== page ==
Originally publish on June 20, 2014.
Today is my youngest son’s birthday. He is nineteen. He’s filled my heart with more joy than I ever imagined possible and continues to do so, but he was one dreadfully difficult child to potty train. On one particularly bad day during his potty training years (no not months…years), I remember someone telling me not to worry because he “certainly won’t go off to college in diapers.” I didn’t find my friend’s attempt at levity amusing. Perhaps it was because I was, at the time, preoccupied with cleaning my three year old’s poop from under my fingernails, but as it turns out she was right. Jared is headed to college this fall and he is indeed a “super-dooper-pooper” wearing big boy pants (has been for a while now).
Between primary lactose intolerance, several cases of roto virus and the potty training experience from hell, my kids’ poop has been a MAJOR source of angst. I REALLY could have used a poop survival guide back then. Heck the sheer volume and variety of poop a normal baby produces is enough to drive new parents to drink. Apparently I’m not the only one who thinks so because a couple of guys actually took the time to write a book about it. Seriously. It’s called What’s Your Baby’s Poo Telling You? and lucky for you, the folks publishing it reached out and asked me to review it. Check out this excerpt from the email they sent me.
Your blog Just Another Ordinary Day is not only inspiring to parents everywhere, but it is humorous and full of useful tid-bits! That’s why we think you will love Josh Rickman and Dr. Anish Sheth’s book What’s Your Baby’s Poo Telling You?
Not to toot my own horn, but this is not the first time I have been solicited for a book review. I’m kinda famous (for a blogger, which reminds me, don’t forget to scroll to the footer and vote for me). Anyway, every so often publishers will solicit me for book reviews, but I think I got this particular gig because, as the mother of boys, I tend to write a lot about farts and everybody knows where there are farts there’s poop. Funny thing is, even though I write a lot about radical liberal feminists (a.k.a. wackadoodles), nobody from Simon and Schuster reached out with a request for me to review Hard Choices. Hmmm.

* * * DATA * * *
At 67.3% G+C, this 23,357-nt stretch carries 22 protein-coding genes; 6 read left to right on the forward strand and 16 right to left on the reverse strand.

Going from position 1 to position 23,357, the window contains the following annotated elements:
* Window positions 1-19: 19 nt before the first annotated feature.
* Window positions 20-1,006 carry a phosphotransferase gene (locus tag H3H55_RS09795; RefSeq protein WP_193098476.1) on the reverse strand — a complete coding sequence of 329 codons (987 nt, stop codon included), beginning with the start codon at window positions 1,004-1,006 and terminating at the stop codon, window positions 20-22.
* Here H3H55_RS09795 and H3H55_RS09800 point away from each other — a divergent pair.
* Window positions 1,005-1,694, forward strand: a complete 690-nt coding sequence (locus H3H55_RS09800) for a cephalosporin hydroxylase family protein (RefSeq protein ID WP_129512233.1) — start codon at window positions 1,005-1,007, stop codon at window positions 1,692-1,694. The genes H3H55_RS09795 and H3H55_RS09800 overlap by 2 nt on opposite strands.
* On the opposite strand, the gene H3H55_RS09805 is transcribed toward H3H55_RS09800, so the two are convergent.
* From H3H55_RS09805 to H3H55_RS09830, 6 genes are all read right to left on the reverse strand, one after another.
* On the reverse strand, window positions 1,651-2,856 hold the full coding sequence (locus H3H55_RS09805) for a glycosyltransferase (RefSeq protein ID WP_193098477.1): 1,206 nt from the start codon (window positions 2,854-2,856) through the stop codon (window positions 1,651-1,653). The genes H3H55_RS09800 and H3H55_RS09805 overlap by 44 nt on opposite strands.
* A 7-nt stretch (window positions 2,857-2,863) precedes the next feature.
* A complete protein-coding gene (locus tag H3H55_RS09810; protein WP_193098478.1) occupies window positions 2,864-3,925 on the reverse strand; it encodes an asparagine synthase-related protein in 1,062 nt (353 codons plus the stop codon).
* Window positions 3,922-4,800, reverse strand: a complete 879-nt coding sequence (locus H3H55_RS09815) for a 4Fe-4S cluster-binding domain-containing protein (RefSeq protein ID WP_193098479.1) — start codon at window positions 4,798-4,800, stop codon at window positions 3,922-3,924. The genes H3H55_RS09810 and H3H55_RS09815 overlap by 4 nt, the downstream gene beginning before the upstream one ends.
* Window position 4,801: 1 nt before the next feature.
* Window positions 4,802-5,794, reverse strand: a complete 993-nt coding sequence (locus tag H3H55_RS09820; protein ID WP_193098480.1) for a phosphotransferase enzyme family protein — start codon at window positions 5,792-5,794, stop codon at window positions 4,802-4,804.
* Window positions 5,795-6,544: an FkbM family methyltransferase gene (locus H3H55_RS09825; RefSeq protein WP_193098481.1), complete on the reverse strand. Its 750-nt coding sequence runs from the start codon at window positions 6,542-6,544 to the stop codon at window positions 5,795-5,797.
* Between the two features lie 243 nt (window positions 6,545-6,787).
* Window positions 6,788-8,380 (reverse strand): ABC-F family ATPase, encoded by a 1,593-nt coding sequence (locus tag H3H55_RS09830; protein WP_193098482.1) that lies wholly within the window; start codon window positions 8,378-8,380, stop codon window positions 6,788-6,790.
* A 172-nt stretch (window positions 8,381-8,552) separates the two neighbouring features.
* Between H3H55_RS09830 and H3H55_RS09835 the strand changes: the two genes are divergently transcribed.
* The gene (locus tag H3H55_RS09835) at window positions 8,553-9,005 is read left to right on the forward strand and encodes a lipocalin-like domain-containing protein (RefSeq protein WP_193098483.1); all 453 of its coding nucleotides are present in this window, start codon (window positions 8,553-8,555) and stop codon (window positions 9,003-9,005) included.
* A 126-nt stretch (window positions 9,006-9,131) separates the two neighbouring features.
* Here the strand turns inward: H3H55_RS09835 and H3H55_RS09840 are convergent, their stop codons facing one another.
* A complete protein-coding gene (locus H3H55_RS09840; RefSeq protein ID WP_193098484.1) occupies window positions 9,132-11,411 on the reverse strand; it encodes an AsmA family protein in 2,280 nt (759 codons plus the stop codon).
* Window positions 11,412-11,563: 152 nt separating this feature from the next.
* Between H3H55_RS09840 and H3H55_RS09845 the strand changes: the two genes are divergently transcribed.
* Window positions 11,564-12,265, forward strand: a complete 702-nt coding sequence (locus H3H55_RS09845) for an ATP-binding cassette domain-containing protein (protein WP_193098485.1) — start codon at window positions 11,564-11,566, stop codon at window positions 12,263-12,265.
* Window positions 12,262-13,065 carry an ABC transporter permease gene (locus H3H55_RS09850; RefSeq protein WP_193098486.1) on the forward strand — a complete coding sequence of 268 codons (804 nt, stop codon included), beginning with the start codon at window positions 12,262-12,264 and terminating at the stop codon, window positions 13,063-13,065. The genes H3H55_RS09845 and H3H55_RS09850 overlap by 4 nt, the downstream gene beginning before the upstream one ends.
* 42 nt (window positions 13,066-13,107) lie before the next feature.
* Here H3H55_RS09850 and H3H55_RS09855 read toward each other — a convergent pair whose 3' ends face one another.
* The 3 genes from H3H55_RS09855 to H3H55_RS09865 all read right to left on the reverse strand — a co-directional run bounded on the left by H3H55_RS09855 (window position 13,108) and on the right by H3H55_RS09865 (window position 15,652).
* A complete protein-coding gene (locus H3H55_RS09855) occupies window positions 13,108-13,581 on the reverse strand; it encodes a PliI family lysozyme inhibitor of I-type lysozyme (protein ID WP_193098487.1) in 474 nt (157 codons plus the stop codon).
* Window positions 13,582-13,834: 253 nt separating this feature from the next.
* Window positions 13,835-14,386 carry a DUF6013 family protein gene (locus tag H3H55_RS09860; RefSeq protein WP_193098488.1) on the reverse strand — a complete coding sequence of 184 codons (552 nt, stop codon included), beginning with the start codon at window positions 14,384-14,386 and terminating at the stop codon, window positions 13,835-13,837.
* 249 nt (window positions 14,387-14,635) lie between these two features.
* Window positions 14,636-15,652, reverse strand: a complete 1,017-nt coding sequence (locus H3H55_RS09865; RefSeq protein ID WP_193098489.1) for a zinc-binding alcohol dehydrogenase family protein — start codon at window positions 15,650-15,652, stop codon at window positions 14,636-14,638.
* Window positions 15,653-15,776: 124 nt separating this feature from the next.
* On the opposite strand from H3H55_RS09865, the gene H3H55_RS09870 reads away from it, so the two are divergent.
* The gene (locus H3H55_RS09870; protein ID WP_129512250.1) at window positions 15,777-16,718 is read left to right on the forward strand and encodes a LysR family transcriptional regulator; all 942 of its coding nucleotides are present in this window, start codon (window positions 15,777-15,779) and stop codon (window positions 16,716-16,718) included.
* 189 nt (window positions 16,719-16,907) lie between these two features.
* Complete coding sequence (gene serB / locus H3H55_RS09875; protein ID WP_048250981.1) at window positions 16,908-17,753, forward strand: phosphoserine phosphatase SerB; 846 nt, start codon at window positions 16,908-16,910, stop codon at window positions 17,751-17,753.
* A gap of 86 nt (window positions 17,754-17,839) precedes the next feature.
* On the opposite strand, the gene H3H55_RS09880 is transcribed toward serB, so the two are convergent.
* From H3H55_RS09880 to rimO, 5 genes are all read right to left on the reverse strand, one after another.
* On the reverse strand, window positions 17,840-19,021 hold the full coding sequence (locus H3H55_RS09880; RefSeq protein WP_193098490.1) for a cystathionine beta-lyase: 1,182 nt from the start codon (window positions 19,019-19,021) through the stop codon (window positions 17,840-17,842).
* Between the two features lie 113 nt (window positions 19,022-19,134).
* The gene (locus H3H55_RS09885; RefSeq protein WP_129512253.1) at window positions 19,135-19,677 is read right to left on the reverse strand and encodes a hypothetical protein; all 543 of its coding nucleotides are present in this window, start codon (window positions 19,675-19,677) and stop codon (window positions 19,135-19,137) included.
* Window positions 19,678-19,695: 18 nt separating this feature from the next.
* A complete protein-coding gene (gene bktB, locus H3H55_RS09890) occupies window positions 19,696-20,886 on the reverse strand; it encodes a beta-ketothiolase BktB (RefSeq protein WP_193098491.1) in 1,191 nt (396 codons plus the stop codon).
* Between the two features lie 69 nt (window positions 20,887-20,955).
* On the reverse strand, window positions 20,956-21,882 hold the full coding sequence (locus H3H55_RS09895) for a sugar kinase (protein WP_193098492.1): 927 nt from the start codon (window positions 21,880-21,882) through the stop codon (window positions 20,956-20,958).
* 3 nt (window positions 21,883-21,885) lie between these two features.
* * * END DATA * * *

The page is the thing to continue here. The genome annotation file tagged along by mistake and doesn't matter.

Anyway, before writing What’s Your Baby’s Poo Telling You? Josh Richman and Anish Sheth, MD collaborated on the wildly popular What’s Your Poo Telling You? and What’s My Pee Telling Me? With three books about excrement to their credit, you have to wonder what sort of fraternity hazing or potty training experiences provoked these guys to spend so much time thinking about poop. Whatever it is, I’m glad they found a way to turn a bizarre obsession into an entertaining and educational read. Seriously, I couldn’t put it down. It’s a funny, forthcoming fount of fecal facts.
Whether you’re already a parent or you’re about to become one, What’s Your Baby’s Poo Telling You? is a must-read. It is an engaging, humorous and insightful go-to guide designed to help parents decipher the oft confusing messages contained in baby poop. The fact is, your baby’s bowel movements can tell you what your baby can’t, but only if you figure out how to “crack” the code. What’s Your Baby’s Poo Telling You? does just that: cracks the poop code. It is a fascinating handbook of how the characteristics of your baby’s poop (color, consistency, smell and more) can help answer the plethora of questions that plague every parent.
- Is my baby alright? Is something wrong?
- Why are there seeds in my baby’s poop?
- Is it safe to change my baby’s diaper when I’m wearing a silk blouse?
- Will my baby get into an Ivy League college?
- And more. (Okay, but not the college thing.)
Parents examining, analyzing and ruminating over their babies’ poop is a time honored tradition. Through humor, anecdotes, insights and fact What’s Your Baby’s Poo Telling You? covers everything you ever wanted to know about baby poop, but were afraid\or too embarrassed to ask. Trust me, whether you’re already a parent or about to become one, What’s Your Baby’s Poo Telling You? is for you.